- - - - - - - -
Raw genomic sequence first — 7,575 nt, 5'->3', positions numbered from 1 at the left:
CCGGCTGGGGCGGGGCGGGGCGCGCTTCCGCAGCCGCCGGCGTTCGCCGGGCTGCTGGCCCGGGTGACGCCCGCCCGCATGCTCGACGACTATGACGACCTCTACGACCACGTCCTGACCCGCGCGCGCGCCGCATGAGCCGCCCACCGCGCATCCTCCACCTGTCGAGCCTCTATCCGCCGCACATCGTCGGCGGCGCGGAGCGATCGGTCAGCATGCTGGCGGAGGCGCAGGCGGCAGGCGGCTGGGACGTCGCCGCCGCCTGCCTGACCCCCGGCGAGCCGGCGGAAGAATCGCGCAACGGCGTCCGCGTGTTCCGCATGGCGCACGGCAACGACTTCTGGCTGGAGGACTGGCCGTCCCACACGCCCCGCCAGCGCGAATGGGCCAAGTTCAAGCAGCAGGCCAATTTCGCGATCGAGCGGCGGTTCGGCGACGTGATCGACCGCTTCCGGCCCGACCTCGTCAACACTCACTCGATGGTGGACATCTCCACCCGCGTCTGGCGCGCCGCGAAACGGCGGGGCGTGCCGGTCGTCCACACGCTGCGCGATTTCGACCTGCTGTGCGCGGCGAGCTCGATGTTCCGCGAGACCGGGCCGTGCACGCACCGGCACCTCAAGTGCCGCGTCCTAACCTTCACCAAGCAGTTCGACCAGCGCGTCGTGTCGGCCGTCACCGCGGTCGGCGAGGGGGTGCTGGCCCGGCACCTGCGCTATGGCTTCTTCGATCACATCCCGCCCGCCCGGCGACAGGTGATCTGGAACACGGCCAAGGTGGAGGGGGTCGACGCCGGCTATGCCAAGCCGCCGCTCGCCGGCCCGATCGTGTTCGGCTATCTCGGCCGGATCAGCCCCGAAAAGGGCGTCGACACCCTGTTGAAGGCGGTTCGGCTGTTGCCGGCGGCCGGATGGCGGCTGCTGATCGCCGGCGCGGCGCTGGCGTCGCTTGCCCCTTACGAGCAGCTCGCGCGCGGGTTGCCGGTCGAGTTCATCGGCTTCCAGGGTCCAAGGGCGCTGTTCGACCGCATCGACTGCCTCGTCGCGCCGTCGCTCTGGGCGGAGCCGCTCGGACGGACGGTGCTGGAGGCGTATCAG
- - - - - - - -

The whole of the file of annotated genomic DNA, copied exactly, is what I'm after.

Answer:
Raw genomic sequence first — 7,575 nt, 5'->3', positions numbered from 1 at the left:
CCGGCTGGGGCGGGGCGGGGCGCGCTTCCGCAGCCGCCGGCGTTCGCCGGGCTGCTGGCCCGGGTGACGCCCGCCCGCATGCTCGACGACTATGACGACCTCTACGACCACGTCCTGACCCGCGCGCGCGCCGCATGAGCCGCCCACCGCGCATCCTCCACCTGTCGAGCCTCTATCCGCCGCACATCGTCGGCGGCGCGGAGCGATCGGTCAGCATGCTGGCGGAGGCGCAGGCGGCAGGCGGCTGGGACGTCGCCGCCGCCTGCCTGACCCCCGGCGAGCCGGCGGAAGAATCGCGCAACGGCGTCCGCGTGTTCCGCATGGCGCACGGCAACGACTTCTGGCTGGAGGACTGGCCGTCCCACACGCCCCGCCAGCGCGAATGGGCCAAGTTCAAGCAGCAGGCCAATTTCGCGATCGAGCGGCGGTTCGGCGACGTGATCGACCGCTTCCGGCCCGACCTCGTCAACACTCACTCGATGGTGGACATCTCCACCCGCGTCTGGCGCGCCGCGAAACGGCGGGGCGTGCCGGTCGTCCACACGCTGCGCGATTTCGACCTGCTGTGCGCGGCGAGCTCGATGTTCCGCGAGACCGGGCCGTGCACGCACCGGCACCTCAAGTGCCGCGTCCTAACCTTCACCAAGCAGTTCGACCAGCGCGTCGTGTCGGCCGTCACCGCGGTCGGCGAGGGGGTGCTGGCCCGGCACCTGCGCTATGGCTTCTTCGATCACATCCCGCCCGCCCGGCGACAGGTGATCTGGAACACGGCCAAGGTGGAGGGGGTCGACGCCGGCTATGCCAAGCCGCCGCTCGCCGGCCCGATCGTGTTCGGCTATCTCGGCCGGATCAGCCCCGAAAAGGGCGTCGACACCCTGTTGAAGGCGGTTCGGCTGTTGCCGGCGGCCGGATGGCGGCTGCTGATCGCCGGCGCGGCGCTGGCGTCGCTTGCCCCTTACGAGCAGCTCGCGCGCGGGTTGCCGGTCGAGTTCATCGGCTTCCAGGGTCCAAGGGCGCTGTTCGACCGCATCGACTGCCTCGTCGCGCCGTCGCTCTGGGCGGAGCCGCTCGGACGGACGGTGCTGGAGGCGTATCAG